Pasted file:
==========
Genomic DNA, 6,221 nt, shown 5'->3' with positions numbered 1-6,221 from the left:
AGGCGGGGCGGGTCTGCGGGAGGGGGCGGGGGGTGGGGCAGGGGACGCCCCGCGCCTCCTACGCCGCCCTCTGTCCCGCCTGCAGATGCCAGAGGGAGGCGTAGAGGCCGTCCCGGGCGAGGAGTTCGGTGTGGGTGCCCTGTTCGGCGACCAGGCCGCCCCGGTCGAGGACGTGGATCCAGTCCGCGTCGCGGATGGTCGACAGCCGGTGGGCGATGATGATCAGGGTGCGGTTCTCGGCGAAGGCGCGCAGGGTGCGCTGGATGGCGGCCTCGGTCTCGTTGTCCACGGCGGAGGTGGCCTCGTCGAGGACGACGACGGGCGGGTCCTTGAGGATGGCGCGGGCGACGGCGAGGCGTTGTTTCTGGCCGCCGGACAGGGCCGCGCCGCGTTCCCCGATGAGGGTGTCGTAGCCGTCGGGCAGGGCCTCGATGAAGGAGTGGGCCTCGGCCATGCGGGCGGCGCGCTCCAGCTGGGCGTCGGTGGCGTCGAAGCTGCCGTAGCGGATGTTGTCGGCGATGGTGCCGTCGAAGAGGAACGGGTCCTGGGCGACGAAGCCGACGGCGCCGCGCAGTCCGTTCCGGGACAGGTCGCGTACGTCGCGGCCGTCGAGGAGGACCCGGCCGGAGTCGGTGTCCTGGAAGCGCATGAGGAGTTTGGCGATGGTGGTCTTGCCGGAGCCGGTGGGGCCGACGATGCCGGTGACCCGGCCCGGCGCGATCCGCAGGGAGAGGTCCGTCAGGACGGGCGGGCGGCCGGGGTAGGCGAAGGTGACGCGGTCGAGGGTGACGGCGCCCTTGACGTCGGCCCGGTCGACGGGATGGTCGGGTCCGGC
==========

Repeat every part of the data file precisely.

Genomic DNA, 6,221 nt, shown 5'->3' with positions numbered 1-6,221 from the left:
AGGCGGGGCGGGTCTGCGGGAGGGGGCGGGGGGTGGGGCAGGGGACGCCCCGCGCCTCCTACGCCGCCCTCTGTCCCGCCTGCAGATGCCAGAGGGAGGCGTAGAGGCCGTCCCGGGCGAGGAGTTCGGTGTGGGTGCCCTGTTCGGCGACCAGGCCGCCCCGGTCGAGGACGTGGATCCAGTCCGCGTCGCGGATGGTCGACAGCCGGTGGGCGATGATGATCAGGGTGCGGTTCTCGGCGAAGGCGCGCAGGGTGCGCTGGATGGCGGCCTCGGTCTCGTTGTCCACGGCGGAGGTGGCCTCGTCGAGGACGACGACGGGCGGGTCCTTGAGGATGGCGCGGGCGACGGCGAGGCGTTGTTTCTGGCCGCCGGACAGGGCCGCGCCGCGTTCCCCGATGAGGGTGTCGTAGCCGTCGGGCAGGGCCTCGATGAAGGAGTGGGCCTCGGCCATGCGGGCGGCGCGCTCCAGCTGGGCGTCGGTGGCGTCGAAGCTGCCGTAGCGGATGTTGTCGGCGATGGTGCCGTCGAAGAGGAACGGGTCCTGGGCGACGAAGCCGACGGCGCCGCGCAGTCCGTTCCGGGACAGGTCGCGTACGTCGCGGCCGTCGAGGAGGACCCGGCCGGAGTCGGTGTCCTGGAAGCGCATGAGGAGTTTGGCGATGGTGGTCTTGCCGGAGCCGGTGGGGCCGACGATGCCGGTGACCCGGCCCGGCGCGATCCGCAGGGAGAGGTCCGTCAGGACGGGCGGGCGGCCGGGGTAGGCGAAGGTGACGCGGTCGAGGGTGACGGCGCCCTTGACGTCGGCCCGGTCGACGGGATGGTCGGGTCCGGC